But the court documents reached this author through letters -- that Advocate Yuvraj Girin Thakore, representing the Winsome Investor Welfare Association, wrote to all the banks on 31 December 2022. The letters sought clarification from the banks on several facts (for a full copy of the excerpts from the UK court papers, please click).
The letter to the banks highlighted the manner in which Stanchart and the accounting firm Grant Thornton (GT) had entered into a litigation funding arrangement. This arrangement would allow GT to recover the money owned to banks by Winsome and Forever. In return, GT would get a minimum of 50% of the share on preferential basis from recoveries made with those claims.
In other words, Indian banks would lose 50% of the money that would be recovered, and would have to share only the remaining 50%. This was even worse than the bounty hunters one read about in the US wild west.
That raised several questions that we asked Stanchart.
We wanted to know the following:
On what basis did Stanchart bring in GT to try recover the moneys owed to the government-owned banks in India? Its name was not shortlisted by the Committee of Creditors, according to the suit filed in Surat.
Could Stanchart provide the names of the Indian banks that have given their consent to allow GT to recover funds on their behalf?
Could Stanchart explain if the consent of the RBI and the Finance ministry had been taken to allow a foreign entity to collect 50% of the proceeds recovered – which were to go to government-owned Indian banks -- as fees payable to GT? We also wanted to know if Stanchart had given such a guarantee to GT.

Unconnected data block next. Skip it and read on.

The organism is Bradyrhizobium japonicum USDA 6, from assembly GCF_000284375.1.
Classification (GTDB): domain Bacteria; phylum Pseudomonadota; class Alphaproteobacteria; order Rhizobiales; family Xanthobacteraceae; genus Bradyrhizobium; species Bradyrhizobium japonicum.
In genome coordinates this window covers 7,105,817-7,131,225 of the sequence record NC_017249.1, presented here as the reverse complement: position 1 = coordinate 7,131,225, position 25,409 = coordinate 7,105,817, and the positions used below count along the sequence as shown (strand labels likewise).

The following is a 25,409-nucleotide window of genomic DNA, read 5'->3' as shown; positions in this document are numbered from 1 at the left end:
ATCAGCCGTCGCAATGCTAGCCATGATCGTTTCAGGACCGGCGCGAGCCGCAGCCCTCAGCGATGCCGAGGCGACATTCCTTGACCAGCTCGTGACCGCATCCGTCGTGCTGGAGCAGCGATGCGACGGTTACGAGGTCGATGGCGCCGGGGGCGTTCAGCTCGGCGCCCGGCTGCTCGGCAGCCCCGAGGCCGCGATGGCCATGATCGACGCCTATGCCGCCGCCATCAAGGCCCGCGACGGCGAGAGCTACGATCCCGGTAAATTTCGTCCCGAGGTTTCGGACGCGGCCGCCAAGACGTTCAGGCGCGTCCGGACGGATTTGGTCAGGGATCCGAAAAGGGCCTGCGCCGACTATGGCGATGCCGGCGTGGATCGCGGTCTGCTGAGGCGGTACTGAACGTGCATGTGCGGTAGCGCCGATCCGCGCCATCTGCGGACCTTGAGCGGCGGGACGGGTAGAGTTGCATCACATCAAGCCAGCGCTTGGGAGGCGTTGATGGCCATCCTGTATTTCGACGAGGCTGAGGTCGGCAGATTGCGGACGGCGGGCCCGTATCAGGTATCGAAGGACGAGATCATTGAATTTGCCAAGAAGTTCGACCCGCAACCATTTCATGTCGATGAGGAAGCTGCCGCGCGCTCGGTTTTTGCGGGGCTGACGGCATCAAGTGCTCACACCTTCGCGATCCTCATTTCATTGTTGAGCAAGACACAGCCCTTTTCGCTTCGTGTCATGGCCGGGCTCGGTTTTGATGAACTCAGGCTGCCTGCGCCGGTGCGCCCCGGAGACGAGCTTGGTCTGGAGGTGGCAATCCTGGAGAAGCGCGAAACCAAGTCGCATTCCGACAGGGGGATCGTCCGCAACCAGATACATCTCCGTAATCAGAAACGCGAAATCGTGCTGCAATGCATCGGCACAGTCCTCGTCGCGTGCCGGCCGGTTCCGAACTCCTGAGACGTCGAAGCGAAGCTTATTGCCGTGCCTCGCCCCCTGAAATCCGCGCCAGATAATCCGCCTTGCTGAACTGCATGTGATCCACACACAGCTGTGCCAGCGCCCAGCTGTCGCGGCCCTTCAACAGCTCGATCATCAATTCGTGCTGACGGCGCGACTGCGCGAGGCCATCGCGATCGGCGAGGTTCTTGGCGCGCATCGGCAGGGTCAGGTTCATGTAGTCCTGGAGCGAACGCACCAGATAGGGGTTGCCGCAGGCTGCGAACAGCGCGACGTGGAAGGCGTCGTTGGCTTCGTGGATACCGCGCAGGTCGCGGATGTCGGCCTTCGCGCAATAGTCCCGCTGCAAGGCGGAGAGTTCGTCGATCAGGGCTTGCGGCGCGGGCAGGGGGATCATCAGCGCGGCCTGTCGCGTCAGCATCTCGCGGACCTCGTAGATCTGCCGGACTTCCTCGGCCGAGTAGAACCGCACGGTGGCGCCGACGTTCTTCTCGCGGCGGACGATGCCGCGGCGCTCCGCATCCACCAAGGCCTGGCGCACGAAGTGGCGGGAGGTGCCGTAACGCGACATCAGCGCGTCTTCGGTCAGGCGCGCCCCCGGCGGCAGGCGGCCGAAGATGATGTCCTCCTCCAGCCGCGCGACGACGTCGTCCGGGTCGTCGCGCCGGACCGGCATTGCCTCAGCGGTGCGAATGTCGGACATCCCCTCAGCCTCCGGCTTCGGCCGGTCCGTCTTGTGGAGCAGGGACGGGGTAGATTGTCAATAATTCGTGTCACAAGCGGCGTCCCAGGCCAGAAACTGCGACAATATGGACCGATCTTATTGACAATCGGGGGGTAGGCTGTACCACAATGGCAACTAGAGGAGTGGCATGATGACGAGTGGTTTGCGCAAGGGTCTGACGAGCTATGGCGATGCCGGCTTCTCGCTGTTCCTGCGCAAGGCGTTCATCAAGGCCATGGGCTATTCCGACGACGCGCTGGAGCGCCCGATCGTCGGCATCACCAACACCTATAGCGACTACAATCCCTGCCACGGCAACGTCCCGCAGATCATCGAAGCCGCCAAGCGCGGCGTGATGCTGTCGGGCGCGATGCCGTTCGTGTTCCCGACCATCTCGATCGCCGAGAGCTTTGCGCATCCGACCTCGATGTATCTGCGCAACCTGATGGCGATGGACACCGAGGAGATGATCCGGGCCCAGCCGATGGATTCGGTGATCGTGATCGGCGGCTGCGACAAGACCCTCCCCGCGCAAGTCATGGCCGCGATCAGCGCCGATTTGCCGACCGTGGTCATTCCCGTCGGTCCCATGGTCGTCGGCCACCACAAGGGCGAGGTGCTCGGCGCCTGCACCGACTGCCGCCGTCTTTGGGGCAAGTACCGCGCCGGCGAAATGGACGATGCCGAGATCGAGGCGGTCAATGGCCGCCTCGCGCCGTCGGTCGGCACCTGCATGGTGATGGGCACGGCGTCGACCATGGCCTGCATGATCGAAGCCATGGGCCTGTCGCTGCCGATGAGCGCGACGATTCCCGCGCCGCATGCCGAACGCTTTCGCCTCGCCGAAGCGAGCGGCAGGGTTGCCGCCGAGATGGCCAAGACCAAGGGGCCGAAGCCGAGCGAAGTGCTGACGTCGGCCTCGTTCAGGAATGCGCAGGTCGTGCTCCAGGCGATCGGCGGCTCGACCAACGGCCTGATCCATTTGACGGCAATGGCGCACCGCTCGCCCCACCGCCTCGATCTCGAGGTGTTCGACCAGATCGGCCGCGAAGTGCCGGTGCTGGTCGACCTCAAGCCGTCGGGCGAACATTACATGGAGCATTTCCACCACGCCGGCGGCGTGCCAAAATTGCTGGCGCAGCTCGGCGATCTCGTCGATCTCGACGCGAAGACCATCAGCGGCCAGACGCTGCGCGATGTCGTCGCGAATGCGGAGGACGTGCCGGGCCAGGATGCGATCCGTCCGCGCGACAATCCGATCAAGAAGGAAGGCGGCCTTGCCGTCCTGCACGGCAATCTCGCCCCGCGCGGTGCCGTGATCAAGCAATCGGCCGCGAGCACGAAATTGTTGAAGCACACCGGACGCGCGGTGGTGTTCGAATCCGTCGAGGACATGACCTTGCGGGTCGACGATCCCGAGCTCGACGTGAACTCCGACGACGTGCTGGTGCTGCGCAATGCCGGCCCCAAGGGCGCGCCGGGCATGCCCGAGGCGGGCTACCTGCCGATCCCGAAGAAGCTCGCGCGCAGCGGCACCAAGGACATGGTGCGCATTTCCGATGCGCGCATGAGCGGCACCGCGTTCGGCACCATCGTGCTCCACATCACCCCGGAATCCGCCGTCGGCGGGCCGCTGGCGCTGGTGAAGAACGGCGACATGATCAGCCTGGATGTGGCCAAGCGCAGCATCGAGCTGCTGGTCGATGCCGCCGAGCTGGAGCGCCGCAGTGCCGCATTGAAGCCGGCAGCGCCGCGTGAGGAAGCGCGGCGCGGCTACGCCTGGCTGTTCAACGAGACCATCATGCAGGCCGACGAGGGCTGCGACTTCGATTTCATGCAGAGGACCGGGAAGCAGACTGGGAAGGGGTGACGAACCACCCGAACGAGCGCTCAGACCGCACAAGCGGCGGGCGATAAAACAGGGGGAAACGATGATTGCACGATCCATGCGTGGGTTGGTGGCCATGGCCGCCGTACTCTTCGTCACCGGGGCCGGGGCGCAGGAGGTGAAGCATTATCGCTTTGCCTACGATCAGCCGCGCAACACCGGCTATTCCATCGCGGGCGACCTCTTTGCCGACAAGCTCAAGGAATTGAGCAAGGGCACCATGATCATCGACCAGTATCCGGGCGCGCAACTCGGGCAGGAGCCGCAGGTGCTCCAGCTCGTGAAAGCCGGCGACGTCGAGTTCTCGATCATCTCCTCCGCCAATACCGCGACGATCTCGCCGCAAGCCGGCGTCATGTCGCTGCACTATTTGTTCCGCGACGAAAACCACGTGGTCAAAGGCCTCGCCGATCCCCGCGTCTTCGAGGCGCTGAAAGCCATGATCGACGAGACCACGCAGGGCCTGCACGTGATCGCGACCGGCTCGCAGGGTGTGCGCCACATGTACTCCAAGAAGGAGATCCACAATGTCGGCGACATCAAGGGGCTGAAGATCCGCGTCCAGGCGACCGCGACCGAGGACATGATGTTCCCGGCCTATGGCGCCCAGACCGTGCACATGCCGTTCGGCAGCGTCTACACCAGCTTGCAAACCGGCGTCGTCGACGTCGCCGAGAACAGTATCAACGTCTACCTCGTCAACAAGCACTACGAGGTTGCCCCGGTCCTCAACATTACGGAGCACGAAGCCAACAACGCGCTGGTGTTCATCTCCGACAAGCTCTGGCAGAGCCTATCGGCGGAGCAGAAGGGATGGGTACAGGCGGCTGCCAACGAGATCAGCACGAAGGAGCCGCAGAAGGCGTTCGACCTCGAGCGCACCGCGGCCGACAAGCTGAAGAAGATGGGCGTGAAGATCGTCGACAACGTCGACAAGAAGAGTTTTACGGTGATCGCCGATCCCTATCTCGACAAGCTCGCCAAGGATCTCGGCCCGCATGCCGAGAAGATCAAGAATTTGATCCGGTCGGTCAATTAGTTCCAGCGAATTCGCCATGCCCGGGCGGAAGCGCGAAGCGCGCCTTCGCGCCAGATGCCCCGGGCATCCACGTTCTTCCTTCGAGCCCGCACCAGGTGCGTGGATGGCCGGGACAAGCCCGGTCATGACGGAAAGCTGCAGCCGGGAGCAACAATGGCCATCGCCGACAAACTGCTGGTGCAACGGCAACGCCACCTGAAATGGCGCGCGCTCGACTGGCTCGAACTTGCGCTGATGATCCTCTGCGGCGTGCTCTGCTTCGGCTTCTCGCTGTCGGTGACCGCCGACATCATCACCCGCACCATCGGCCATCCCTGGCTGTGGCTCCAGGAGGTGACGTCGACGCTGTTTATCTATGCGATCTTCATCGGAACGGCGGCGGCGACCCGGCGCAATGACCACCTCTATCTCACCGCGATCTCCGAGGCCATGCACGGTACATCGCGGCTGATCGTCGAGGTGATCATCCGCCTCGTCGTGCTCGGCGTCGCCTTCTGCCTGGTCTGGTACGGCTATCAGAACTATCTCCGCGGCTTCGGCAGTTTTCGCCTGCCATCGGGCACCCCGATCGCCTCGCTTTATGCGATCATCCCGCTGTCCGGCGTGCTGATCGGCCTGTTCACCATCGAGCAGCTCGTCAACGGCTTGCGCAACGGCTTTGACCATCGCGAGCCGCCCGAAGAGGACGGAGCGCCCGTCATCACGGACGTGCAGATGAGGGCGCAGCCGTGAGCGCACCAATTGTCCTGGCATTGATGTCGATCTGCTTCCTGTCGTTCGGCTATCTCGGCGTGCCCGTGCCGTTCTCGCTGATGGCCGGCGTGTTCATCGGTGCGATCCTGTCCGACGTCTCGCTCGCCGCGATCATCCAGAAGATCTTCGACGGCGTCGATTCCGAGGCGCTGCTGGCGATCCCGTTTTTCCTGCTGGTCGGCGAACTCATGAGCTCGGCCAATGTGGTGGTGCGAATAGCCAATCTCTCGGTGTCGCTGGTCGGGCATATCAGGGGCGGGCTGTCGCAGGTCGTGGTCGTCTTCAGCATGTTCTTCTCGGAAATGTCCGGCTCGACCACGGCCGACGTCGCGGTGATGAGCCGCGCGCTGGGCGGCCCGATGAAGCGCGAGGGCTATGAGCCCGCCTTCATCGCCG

Were the Indian banks informed about this guarantee that Stanchart appeared to have given to GT? Were they informed that they would lose access to at least 50% of the amounts due to them? Surely government-owned banks could not unilaterally declare that bounty fees of 50% of the proceeds could be given away as reward or fees to a foreign entity.
In the Essar case, Stanchart did have some support from the (highly irregular) judgement of NCLAT. Did it have any legal document before making such a statement before the UK courts? Would this not “enrich Grant Thornton at the cost and expense of public sector banks”?
Stanchart sent in a terse one-line reply. It stated on 16 January 2023: “We decline to comment.”
We do not know if the government-owned Indian banks have challenged this submission to a UK court. As of now, we have no knowledge of any suit being filed in Indian courts, or even in the UK courts. We have asked the banks to clarify, and are waiting for their response.
A copy of the letter to Stanchart, seeking clarifications, was marked to both the Reserve Bank of India (RBI) and the Ministry of Finance. We have heard nothing from them either. The matter is serious because a foreign bank has sought to profit itself and its associates by putting the entire burden on Indian taxpayers.
It may be mentioned here that the courts in the UAE have already confirmed that Winsome and Forever were defrauded by other parties, which in turn compelled even the CBI to drop charges against Indian bankers who had sanctioned the loans in the first place. When an attempt was made to recover the funds through NCLT, Stanchart objected and scuttled the move.
For a country that was totally against Indian issues being debated in foreign courts (it scrapped most of its bilateral investment treaties with many countries --) its silence on the submissions before a UK court is baffling.
With the RBI and the Finance Ministry throw light on such developments?
The author is consulting editor with FPJ